Some of the crimes which usually result in a mandatory sex-offender classification are: a second prostitution conviction, sending or receiving obscene content in the form of SMS text messages (sexting), and relationship between young adults and teenagers resulting in corruption of a minor (if the age between them is greater than 1,060 days).
If any sexual contact was made by the adult to the minor, then child molestation has occurred.
Other serious offenses are sexual assault, statutory rape, bestiality, child sexual abuse, female genital mutilation, incest, rape, and sexual imposition.
In the few jurisdictions accepting the agreement, there are Tier I, Tier II, or Tier III sex offenders.
Individuals convicted of petty crimes not covered by the AWA are still liable to abide by the previous regulations denoting them as a sex offender (or habitual sex offender, sexual predator, sexually violent sexual predator, or child-victim offender).
In some states public urination, having sex on a beach, In looking at various types of offenses, an example of a digital obscenity offense is child pornography.
In the modern world of technology, many jurisdictions are reforming their laws to prevent the over-prosecution of sex offenders and focusing on crimes involving a victim.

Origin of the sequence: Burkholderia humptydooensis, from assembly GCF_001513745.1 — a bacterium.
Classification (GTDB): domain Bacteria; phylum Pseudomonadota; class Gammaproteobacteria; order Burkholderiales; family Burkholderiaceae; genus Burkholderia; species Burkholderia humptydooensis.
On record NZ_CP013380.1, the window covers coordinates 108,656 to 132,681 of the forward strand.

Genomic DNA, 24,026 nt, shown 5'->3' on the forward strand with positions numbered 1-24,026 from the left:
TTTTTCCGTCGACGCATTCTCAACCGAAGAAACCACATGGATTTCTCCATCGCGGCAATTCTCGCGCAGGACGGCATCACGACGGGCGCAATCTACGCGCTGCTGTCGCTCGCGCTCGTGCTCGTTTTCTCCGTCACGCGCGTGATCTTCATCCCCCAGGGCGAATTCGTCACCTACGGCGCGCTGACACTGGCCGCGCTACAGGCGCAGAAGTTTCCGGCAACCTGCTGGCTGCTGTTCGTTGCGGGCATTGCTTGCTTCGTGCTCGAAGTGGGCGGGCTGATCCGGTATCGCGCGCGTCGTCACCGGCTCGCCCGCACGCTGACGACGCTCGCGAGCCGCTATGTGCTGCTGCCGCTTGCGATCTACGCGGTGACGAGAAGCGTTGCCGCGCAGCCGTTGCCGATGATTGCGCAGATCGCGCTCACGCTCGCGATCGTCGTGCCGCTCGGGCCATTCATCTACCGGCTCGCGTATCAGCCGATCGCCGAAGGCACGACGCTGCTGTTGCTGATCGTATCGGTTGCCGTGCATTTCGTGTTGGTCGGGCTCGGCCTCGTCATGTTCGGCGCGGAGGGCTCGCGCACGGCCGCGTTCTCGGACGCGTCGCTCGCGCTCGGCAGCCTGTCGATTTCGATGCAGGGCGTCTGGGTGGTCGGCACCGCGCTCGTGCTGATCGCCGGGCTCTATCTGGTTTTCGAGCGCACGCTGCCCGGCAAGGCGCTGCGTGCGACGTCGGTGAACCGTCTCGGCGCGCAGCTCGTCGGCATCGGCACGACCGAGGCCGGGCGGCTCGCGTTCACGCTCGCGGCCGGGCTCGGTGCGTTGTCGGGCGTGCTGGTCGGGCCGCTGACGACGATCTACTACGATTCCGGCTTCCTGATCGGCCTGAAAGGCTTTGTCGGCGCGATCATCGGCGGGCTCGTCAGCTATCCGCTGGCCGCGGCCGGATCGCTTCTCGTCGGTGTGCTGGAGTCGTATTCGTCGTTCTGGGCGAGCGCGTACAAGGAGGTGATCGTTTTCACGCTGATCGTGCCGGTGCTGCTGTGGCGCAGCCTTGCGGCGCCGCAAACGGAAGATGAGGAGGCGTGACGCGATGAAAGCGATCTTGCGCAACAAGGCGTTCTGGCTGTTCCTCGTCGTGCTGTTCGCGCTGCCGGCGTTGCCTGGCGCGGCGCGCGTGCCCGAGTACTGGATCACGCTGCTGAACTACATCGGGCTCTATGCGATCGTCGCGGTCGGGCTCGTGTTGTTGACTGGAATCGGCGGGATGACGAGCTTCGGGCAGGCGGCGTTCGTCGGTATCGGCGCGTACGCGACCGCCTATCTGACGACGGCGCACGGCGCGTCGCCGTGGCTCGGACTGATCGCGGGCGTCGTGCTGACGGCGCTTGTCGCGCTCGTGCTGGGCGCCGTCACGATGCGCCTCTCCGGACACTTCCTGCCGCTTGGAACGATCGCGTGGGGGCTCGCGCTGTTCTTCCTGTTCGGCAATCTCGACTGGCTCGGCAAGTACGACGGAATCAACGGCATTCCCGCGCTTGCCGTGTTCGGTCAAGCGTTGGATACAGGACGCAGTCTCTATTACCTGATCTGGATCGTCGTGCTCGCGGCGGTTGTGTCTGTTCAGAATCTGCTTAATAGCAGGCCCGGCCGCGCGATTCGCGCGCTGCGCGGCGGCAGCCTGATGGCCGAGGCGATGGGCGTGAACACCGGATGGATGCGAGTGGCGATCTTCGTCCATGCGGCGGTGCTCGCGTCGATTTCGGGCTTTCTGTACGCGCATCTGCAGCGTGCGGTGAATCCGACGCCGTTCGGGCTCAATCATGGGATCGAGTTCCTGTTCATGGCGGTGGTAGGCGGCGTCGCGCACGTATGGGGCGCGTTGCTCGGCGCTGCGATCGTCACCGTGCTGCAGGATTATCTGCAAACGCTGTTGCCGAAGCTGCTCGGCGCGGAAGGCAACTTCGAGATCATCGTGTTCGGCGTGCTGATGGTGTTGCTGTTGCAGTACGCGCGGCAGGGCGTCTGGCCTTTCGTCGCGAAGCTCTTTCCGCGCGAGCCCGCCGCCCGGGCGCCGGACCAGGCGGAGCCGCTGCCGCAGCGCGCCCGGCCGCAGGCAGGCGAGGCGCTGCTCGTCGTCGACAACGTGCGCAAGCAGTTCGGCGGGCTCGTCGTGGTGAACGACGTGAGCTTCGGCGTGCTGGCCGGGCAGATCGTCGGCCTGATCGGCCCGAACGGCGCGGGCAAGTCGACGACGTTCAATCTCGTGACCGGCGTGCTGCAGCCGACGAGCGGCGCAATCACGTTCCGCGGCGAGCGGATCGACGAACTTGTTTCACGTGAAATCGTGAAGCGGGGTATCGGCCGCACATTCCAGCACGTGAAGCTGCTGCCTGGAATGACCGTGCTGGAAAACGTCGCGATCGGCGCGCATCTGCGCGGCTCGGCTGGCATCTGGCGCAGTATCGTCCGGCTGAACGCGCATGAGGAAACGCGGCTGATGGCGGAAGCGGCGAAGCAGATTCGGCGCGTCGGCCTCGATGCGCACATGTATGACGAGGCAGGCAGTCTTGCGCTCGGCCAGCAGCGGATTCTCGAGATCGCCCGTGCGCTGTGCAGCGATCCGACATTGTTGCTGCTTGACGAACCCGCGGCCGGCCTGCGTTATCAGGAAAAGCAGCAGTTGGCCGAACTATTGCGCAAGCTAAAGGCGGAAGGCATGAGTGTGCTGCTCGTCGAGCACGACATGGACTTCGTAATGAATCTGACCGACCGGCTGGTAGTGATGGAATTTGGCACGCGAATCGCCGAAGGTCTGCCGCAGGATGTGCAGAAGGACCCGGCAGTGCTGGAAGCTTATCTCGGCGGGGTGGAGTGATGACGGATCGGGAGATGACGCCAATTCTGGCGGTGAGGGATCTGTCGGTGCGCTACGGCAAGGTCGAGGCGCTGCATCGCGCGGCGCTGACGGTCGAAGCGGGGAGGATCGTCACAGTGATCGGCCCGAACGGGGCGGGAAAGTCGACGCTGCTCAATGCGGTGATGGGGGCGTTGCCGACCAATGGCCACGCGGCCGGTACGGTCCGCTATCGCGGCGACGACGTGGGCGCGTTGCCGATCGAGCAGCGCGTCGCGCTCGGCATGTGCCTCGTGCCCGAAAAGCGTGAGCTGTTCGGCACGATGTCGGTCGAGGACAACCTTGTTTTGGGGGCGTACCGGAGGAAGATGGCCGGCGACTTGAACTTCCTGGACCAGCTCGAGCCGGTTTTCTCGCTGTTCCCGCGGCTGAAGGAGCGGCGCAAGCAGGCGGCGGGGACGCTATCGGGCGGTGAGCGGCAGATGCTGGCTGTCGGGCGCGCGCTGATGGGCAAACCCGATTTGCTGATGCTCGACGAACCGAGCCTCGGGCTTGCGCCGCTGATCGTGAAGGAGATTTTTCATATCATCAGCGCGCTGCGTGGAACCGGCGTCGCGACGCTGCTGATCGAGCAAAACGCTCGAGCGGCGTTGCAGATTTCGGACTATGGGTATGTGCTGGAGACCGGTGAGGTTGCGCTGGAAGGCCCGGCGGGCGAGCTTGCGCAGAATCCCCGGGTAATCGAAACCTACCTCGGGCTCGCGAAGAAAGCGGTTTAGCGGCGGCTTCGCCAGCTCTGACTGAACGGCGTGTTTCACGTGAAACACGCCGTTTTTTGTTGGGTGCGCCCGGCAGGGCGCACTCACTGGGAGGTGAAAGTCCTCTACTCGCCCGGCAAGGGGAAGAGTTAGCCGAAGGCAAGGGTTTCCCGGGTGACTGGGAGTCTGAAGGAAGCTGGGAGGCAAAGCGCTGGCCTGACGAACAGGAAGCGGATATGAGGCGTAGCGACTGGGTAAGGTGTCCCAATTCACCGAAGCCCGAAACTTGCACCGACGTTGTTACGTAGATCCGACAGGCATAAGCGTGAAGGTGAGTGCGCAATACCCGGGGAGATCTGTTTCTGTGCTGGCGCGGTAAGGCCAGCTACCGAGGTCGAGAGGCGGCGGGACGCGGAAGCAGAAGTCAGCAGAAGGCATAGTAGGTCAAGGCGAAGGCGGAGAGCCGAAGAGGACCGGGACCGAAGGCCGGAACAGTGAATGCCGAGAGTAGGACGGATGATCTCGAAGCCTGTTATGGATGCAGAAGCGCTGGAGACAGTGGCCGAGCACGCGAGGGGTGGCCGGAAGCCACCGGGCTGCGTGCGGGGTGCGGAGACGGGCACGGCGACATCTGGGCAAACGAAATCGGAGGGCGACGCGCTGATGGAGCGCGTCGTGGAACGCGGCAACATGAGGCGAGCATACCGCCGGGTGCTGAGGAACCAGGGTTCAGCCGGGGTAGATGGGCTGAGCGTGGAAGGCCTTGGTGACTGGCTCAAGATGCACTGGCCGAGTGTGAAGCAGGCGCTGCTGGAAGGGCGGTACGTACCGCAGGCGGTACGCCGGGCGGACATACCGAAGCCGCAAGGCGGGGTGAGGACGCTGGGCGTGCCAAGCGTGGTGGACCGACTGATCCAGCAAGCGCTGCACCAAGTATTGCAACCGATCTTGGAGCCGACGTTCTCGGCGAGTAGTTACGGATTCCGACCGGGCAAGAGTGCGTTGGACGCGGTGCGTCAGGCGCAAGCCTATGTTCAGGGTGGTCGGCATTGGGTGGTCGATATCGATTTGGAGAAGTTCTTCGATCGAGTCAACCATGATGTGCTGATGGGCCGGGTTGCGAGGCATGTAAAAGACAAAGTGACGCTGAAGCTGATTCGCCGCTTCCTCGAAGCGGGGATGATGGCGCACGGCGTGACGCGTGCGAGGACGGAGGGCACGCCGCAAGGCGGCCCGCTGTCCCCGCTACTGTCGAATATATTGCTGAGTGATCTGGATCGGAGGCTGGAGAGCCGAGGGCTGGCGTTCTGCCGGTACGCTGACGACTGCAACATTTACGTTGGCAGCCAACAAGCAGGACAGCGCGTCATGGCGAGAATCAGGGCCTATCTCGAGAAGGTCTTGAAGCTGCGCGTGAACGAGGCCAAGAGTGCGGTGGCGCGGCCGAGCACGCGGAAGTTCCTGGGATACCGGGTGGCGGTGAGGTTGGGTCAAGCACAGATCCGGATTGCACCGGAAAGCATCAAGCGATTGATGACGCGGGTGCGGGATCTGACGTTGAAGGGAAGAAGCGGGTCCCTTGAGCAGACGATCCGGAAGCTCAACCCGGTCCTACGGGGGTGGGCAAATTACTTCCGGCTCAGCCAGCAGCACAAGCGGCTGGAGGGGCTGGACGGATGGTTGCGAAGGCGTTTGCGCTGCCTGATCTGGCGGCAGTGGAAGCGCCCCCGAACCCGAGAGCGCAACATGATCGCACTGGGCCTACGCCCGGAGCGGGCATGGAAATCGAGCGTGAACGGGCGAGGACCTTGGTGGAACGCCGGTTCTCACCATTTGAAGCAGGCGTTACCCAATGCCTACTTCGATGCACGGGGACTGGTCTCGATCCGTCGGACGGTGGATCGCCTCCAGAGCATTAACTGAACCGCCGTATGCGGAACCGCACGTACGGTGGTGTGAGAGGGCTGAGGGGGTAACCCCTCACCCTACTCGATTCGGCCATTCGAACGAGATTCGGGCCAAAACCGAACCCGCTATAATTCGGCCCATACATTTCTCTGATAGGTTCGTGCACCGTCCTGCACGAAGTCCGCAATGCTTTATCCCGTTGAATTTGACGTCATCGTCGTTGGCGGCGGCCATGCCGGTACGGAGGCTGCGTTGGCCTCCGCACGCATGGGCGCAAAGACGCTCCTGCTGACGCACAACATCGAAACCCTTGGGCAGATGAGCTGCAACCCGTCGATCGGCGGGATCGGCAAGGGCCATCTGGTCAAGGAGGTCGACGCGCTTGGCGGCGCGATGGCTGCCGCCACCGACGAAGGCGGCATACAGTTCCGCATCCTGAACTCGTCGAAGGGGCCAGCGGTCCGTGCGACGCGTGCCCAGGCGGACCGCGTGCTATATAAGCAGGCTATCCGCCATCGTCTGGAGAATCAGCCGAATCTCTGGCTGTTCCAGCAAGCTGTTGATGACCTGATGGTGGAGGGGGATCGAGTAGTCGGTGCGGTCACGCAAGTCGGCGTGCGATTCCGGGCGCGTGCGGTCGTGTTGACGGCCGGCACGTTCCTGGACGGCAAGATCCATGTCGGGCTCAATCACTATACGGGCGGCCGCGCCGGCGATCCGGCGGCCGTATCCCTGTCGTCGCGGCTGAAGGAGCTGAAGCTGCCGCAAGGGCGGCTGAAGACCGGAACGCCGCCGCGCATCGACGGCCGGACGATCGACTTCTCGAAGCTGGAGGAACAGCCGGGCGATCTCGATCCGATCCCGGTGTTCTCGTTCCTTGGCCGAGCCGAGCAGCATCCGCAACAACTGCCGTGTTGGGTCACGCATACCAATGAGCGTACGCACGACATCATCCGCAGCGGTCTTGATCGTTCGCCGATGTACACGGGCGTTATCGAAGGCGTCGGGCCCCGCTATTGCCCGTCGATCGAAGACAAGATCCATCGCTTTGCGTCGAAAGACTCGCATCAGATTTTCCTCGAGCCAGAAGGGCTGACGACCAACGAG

Most jurisdictions compile their laws into sections, such as traffic, assault, and sexual.
The majority of convicted sex offenders have convictions for crimes of a sexual nature; however, some sex offenders have simply violated a law contained in a sexual category.
The term sexual predator is often used to describe a sex offender or any of the "tier offenders"; however, only the category just below sexually-violent sexual predator is reserved for a severe or repeated sex offender: sexual predator.
In the United States, the Adam Walsh Act (AWA) proposed to provide funding to each jurisdiction which would agree to incorporate its Act into their law.
A sex offender (sexual offender, sex abuser, or sexual abuser) is a person who has committed a sex crime.
What constitutes a sex crime differs by culture and legal jurisdiction.
In the United States, the United Kingdom, and other countries, a convicted sex offender is often required to register with the respective jurisdiction's sex offender registry. S., registry databases are often open to the public.